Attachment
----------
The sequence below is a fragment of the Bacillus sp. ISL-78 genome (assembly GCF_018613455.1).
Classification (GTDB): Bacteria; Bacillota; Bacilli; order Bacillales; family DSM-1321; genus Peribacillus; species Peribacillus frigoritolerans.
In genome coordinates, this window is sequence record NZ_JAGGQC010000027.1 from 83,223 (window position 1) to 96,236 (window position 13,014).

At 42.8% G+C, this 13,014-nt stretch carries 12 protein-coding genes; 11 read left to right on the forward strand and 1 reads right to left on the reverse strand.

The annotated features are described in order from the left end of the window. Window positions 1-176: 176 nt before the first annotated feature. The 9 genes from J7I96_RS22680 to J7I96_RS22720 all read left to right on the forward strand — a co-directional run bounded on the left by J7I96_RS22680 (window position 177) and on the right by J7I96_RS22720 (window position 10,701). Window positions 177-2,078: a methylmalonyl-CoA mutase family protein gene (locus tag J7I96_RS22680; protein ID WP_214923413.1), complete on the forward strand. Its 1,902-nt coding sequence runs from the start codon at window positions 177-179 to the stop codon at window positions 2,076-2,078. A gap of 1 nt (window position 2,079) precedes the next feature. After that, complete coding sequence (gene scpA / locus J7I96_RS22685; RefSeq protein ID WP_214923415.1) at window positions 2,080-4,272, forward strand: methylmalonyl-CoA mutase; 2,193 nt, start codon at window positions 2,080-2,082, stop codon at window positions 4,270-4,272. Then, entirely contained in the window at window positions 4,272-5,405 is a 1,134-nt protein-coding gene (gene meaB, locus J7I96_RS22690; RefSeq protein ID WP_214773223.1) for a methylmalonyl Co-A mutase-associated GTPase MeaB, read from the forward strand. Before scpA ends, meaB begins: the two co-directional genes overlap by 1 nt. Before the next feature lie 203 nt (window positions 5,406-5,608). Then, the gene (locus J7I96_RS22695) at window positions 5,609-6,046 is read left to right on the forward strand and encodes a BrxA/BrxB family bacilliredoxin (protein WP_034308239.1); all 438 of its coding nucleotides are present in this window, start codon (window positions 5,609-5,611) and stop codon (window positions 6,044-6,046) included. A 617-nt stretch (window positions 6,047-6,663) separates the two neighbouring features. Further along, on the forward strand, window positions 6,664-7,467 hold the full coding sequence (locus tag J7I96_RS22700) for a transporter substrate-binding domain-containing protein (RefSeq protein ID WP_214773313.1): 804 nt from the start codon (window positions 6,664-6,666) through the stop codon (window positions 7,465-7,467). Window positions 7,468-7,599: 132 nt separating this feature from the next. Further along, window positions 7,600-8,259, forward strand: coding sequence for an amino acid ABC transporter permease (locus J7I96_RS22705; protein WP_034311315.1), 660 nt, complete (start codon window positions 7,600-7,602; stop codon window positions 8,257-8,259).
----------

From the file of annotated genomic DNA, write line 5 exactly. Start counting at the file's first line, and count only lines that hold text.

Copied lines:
The annotated features are described in order from the left end of the window. Window positions 1-176: 176 nt before the first annotated feature. The 9 genes from J7I96_RS22680 to J7I96_RS22720 all read left to right on the forward strand — a co-directional run bounded on the left by J7I96_RS22680 (window position 177) and on the right by J7I96_RS22720 (window position 10,701). Window positions 177-2,078: a methylmalonyl-CoA mutase family protein gene (locus tag J7I96_RS22680; protein ID WP_214923413.1), complete on the forward strand. Its 1,902-nt coding sequence runs from the start codon at window positions 177-179 to the stop codon at window positions 2,076-2,078. A gap of 1 nt (window position 2,079) precedes the next feature. After that, complete coding sequence (gene scpA / locus J7I96_RS22685; RefSeq protein ID WP_214923415.1) at window positions 2,080-4,272, forward strand: methylmalonyl-CoA mutase; 2,193 nt, start codon at window positions 2,080-2,082, stop codon at window positions 4,270-4,272. Then, entirely contained in the window at window positions 4,272-5,405 is a 1,134-nt protein-coding gene (gene meaB, locus J7I96_RS22690; RefSeq protein ID WP_214773223.1) for a methylmalonyl Co-A mutase-associated GTPase MeaB, read from the forward strand. Before scpA ends, meaB begins: the two co-directional genes overlap by 1 nt. Before the next feature lie 203 nt (window positions 5,406-5,608). Then, the gene (locus J7I96_RS22695) at window positions 5,609-6,046 is read left to right on the forward strand and encodes a BrxA/BrxB family bacilliredoxin (protein WP_034308239.1); all 438 of its coding nucleotides are present in this window, start codon (window positions 5,609-5,611) and stop codon (window positions 6,044-6,046) included. A 617-nt stretch (window positions 6,047-6,663) separates the two neighbouring features. Further along, on the forward strand, window positions 6,664-7,467 hold the full coding sequence (locus tag J7I96_RS22700) for a transporter substrate-binding domain-containing protein (RefSeq protein ID WP_214773313.1): 804 nt from the start codon (window positions 6,664-6,666) through the stop codon (window positions 7,465-7,467). Window positions 7,468-7,599: 132 nt separating this feature from the next. Further along, window positions 7,600-8,259, forward strand: coding sequence for an amino acid ABC transporter permease (locus J7I96_RS22705; protein WP_034311315.1), 660 nt, complete (start codon window positions 7,600-7,602; stop codon window positions 8,257-8,259).